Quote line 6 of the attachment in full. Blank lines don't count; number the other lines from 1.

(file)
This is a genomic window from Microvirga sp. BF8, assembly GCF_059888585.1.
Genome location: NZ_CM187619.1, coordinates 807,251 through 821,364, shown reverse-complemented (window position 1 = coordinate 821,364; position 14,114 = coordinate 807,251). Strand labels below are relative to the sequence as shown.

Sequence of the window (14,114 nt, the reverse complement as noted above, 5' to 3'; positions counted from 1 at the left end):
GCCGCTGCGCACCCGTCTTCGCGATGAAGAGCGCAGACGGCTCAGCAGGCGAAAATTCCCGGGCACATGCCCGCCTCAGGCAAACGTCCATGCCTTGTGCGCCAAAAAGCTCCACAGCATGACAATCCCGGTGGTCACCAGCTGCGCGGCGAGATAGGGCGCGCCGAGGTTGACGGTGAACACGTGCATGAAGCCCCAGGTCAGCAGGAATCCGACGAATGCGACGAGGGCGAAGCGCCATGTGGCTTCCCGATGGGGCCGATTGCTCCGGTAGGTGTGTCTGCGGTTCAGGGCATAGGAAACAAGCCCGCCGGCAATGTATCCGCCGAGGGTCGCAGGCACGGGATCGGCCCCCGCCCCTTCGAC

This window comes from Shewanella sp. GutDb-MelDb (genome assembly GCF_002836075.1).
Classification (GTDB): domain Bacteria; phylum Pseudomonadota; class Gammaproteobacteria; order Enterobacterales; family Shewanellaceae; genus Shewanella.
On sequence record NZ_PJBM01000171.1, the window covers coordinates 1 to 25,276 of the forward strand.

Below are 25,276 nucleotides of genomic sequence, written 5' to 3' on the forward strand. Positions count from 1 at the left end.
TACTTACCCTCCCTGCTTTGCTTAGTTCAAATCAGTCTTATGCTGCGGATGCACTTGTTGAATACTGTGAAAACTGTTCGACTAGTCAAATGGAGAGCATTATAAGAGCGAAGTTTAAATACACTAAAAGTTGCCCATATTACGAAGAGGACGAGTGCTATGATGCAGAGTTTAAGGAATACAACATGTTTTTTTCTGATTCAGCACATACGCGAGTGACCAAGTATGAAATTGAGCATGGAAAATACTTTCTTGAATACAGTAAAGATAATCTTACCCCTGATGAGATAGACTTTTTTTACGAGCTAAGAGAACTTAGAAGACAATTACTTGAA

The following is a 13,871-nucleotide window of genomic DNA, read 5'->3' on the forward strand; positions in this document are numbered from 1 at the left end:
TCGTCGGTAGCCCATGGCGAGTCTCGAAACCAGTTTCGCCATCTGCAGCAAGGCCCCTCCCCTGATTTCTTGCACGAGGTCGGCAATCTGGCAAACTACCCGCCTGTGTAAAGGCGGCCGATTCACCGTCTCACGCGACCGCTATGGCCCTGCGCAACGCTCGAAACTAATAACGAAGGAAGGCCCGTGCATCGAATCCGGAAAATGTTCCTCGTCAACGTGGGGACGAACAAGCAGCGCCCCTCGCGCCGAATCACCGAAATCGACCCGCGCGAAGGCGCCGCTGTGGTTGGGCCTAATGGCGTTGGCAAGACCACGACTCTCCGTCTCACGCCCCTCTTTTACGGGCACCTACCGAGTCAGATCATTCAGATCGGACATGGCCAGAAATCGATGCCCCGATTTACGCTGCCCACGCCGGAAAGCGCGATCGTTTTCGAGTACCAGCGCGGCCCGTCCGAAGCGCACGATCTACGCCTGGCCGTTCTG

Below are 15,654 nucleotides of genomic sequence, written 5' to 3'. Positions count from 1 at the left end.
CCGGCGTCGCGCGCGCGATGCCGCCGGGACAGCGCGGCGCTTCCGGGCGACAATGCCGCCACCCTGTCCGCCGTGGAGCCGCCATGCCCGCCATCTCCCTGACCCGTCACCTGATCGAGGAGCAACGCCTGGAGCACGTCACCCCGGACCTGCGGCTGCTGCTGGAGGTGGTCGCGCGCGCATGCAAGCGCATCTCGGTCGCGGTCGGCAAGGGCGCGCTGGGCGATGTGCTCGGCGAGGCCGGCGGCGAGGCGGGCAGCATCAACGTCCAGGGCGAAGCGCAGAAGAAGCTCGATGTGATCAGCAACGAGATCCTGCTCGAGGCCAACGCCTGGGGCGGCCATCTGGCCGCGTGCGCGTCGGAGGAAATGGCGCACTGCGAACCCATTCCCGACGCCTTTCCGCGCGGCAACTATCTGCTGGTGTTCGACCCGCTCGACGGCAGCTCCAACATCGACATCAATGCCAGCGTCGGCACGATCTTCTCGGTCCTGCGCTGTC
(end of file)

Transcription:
Classification (GTDB): domain Bacteria; phylum Pseudomonadota; class Gammaproteobacteria; order Enterobacterales; family Shewanellaceae; genus Shewanella.